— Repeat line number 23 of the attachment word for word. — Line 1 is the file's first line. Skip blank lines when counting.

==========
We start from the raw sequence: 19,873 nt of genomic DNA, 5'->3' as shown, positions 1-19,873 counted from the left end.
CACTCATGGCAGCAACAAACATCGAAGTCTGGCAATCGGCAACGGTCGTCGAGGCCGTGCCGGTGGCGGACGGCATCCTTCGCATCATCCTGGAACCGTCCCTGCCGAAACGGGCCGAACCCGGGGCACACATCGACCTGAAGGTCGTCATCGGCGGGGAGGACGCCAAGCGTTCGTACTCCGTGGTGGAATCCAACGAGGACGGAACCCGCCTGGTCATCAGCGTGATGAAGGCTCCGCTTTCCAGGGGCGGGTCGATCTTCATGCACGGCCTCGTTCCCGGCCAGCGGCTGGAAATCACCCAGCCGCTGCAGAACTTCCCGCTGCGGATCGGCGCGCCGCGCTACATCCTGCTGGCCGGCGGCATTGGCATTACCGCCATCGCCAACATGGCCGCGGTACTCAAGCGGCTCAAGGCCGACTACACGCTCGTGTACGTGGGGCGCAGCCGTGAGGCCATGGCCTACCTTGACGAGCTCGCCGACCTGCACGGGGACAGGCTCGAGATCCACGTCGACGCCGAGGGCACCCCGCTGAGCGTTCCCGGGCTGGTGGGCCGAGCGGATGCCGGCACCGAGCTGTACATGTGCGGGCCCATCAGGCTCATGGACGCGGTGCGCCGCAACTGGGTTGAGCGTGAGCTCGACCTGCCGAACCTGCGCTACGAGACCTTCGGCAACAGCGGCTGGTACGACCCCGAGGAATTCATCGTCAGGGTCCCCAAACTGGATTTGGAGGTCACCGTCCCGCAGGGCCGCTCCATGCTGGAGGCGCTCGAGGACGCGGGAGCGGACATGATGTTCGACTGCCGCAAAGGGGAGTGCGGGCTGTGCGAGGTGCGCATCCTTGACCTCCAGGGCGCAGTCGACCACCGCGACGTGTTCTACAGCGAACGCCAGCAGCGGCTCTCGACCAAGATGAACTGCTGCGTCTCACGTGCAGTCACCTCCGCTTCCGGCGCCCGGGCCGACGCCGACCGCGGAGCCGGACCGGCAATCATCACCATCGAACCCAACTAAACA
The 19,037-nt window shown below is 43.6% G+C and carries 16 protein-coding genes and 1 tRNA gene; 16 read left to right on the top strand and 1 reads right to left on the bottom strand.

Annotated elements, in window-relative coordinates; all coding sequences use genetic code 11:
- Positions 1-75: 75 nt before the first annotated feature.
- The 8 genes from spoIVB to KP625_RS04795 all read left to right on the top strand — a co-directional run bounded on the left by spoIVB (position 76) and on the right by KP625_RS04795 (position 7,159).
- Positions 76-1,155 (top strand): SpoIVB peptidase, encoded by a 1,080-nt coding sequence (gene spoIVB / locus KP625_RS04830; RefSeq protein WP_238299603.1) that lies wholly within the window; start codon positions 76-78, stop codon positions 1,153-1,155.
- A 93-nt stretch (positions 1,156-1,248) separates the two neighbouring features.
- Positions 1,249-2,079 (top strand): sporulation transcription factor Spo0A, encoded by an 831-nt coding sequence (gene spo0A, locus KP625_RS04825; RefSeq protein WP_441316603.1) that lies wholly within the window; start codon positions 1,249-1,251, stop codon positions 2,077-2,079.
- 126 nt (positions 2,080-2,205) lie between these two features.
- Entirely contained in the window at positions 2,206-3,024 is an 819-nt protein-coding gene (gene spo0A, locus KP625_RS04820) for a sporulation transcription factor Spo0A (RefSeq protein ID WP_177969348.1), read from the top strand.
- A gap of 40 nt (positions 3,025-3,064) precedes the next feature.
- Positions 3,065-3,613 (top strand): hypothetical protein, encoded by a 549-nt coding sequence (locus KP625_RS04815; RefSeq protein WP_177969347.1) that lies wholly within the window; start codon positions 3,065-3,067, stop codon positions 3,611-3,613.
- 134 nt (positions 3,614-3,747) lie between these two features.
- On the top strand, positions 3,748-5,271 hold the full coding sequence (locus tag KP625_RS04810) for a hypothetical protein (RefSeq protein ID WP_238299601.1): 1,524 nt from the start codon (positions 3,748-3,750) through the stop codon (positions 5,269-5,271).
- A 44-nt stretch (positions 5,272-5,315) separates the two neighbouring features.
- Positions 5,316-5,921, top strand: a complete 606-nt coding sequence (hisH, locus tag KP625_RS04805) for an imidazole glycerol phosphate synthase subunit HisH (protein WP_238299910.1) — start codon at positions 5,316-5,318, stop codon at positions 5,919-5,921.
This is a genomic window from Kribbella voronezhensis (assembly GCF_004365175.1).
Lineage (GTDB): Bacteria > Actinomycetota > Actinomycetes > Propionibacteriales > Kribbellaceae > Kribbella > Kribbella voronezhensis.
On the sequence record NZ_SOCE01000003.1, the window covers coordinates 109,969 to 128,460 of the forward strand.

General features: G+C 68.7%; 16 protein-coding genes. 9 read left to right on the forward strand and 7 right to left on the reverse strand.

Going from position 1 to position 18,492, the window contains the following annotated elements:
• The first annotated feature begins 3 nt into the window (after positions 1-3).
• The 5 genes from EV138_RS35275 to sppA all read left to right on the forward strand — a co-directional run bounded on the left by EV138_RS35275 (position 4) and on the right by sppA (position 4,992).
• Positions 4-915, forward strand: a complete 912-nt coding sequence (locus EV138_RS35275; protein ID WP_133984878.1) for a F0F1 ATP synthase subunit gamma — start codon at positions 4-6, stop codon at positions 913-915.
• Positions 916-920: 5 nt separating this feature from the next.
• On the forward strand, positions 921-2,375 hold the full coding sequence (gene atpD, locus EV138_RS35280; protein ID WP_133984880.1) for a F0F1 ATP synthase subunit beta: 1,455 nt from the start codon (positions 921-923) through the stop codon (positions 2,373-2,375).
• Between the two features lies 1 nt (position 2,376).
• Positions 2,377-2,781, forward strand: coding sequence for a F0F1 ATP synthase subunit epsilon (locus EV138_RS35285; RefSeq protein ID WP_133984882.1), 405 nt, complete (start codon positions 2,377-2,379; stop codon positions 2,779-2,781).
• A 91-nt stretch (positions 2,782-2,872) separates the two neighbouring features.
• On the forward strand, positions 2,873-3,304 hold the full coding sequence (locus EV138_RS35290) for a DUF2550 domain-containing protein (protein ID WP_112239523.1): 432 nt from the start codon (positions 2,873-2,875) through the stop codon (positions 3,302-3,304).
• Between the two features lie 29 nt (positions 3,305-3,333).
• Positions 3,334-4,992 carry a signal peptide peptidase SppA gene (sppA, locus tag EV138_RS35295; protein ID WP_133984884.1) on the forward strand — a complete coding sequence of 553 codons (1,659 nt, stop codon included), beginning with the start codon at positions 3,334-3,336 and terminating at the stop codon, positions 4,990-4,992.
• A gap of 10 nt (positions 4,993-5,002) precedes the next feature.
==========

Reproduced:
• The first annotated feature begins 3 nt into the window (after positions 1-3).